Randwick is intent on going it alone in the new National Rugby Championship in the future, despite the Sydney club and arch-rival Eastern Suburbs being named as key partners of the NSW Country team for this year's debut tournament which starts in August.
But Randwick, while saying it initially sought to create an eastern seaboard NRC franchise with Eastern Suburbs and Southern Districts, has reiterated that this year it will remain committed to the partnership with NSW Country that was announced on Monday.
However Randwick president Bob Dwyer said a major plus for the iconic club was the financial relief it would get as it implements its planned rebuild as a Shute Shield force, with NSW Country having already secured ''tremendous financial support'' for the NRC.
''It’s a very good relationship for us. Financially, it relieves us of the burden we would have had had we gone alone initially,'' Dwyer said on Wednesday at Randwick's launch of the Shute Shield that starts on Saturday with Randwick playing Eastern Suburbs at Woollahra Oval.
''They [NSW Country] understand it is still our intention to go it alone [at] some stage in the future. It might be as early as in one more year, or it might be another year or two after that, but it's certainly our intention to go it alone in the superior level of competition.''
But Dwyer stressed that NSW Country would also gain much from having Randwick and Eastern Suburbs as its partners. ''What they [NSW Country] are short of is players and what Easts and Randwick have got are players,'' Dwyer said. ''We believe we have a lot more to offer them as well and have told them so. [But] the head partner are clearly NSW Country.''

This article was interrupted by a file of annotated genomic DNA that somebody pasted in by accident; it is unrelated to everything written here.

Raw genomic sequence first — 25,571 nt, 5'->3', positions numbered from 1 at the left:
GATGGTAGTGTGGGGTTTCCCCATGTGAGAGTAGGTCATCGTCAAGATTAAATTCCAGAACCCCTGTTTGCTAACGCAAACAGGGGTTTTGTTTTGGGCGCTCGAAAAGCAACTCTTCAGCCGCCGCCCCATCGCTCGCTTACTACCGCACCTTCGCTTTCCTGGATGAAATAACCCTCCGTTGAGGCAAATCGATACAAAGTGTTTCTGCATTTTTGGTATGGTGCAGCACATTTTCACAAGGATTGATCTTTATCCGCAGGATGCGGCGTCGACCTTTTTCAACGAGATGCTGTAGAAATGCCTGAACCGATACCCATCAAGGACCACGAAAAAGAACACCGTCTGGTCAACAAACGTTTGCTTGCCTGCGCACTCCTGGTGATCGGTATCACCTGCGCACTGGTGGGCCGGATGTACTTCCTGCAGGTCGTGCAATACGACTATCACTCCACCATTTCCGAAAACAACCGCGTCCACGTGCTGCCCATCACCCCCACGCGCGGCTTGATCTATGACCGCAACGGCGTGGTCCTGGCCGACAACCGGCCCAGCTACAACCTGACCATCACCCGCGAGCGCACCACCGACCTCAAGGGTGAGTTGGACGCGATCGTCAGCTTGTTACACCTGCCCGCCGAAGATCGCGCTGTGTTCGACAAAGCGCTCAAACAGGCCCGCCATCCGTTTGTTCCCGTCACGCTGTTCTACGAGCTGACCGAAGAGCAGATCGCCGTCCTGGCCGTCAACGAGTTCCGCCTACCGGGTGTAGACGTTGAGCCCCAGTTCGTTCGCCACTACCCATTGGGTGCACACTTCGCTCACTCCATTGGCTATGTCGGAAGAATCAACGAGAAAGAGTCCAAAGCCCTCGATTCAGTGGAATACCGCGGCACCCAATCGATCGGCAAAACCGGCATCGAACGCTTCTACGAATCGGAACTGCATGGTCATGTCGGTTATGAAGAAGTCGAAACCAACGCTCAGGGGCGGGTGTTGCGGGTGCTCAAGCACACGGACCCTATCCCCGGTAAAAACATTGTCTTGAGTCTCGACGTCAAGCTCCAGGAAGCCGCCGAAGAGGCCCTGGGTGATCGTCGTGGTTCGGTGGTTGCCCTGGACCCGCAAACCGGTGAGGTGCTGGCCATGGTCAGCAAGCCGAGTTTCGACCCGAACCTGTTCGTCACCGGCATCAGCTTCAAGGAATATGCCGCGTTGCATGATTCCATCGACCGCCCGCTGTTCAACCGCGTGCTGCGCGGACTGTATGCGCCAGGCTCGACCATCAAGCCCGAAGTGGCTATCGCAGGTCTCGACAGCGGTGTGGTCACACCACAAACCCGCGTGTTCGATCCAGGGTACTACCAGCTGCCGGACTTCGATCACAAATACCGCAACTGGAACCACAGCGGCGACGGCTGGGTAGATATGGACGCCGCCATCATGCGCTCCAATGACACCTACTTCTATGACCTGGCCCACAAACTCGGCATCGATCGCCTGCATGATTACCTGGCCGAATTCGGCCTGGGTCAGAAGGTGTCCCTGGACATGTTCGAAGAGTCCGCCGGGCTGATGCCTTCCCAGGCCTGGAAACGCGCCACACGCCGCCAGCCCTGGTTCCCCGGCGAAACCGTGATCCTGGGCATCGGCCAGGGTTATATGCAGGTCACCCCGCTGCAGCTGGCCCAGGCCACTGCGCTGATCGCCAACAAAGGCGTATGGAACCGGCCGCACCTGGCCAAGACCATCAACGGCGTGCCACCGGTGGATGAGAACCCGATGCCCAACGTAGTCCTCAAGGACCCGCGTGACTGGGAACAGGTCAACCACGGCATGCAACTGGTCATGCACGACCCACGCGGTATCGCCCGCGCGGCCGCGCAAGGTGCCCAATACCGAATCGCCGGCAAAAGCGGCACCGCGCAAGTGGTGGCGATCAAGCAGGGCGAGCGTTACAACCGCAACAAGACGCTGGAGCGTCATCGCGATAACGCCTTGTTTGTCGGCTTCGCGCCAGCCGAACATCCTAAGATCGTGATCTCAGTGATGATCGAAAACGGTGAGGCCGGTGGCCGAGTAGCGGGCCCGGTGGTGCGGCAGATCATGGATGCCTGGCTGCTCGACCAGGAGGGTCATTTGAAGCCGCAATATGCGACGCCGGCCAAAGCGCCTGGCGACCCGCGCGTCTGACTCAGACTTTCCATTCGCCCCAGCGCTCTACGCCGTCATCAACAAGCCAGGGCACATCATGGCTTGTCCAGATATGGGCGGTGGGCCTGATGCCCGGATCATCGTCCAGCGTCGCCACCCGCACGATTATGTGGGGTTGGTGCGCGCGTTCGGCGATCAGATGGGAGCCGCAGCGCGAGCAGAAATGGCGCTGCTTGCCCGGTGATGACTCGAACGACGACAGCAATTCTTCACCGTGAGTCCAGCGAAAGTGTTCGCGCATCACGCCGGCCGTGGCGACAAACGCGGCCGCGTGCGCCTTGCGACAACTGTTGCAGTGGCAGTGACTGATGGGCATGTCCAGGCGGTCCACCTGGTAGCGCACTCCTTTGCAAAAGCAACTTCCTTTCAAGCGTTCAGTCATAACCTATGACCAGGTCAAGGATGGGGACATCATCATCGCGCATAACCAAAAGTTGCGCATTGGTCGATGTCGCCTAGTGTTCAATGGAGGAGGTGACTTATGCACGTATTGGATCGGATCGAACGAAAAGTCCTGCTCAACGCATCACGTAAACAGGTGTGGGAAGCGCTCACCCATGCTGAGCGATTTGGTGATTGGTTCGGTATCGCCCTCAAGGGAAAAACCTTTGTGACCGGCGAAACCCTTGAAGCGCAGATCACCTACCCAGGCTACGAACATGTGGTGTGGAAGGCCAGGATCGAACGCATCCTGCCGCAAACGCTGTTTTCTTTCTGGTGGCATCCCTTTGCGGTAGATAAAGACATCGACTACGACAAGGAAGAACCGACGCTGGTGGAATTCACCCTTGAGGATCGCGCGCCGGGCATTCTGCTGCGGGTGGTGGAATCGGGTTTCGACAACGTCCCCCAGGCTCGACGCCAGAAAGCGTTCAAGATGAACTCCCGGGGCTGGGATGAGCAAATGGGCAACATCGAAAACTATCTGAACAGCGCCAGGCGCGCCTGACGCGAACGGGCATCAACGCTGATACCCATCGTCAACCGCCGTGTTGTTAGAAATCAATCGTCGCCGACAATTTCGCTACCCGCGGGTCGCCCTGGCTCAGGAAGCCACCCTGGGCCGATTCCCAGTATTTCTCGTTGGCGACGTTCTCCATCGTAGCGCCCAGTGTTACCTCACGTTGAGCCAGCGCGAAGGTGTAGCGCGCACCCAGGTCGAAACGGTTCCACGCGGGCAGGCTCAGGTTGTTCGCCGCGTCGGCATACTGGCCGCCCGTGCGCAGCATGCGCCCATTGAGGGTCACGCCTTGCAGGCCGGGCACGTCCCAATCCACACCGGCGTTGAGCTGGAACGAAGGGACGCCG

Randwick director and former Wallaby Simon Poidevin said the club would decide on what future in the NRC it will pursue after this year's competition.
Asked how Randwick would handle its relationship with NSW Country, knowing it might part ways, Poidevin said: ''Through trust and being totally committed to the first year. At the end of the first year, we might think this is the model to work with going forward.
''Clearly everyone has aspirations to be their own entity. We've had some very interesting strategic discussions with partners on that. But we are totally committed to this partner. We will work for the best success of the team – and to give our players opportunity to play at that higher level. It will be clearer at the end of the first year where we go from there.''
Poidevin lauded the NRC for providing Australian rugby with a third tier of competition under Test and Super Rugby, but he said Randwick's association with NSW Country would allow it to remain focused on returning as the powerful stand-alone club it once was.
''We are clearly re-building to where we want to be. That has been a very strong focus,'' Poidevin said. ''The NRC was another level of complexity to where we are going and to be able [to] partner with Country was a fantastic outcome.''
As for Saturday's Shute Shield derby between Randwick and Eastern Suburbs?
Poidevin joked that it would be a ''great selection'' match for which players from the two sides are later picked to play for NSW Country. But then he added with a wry grin: ''No ... It's all about the local derby.''
The story Randwick committed to partnership but determined to go it alone in future first appeared on The Sydney Morning Herald.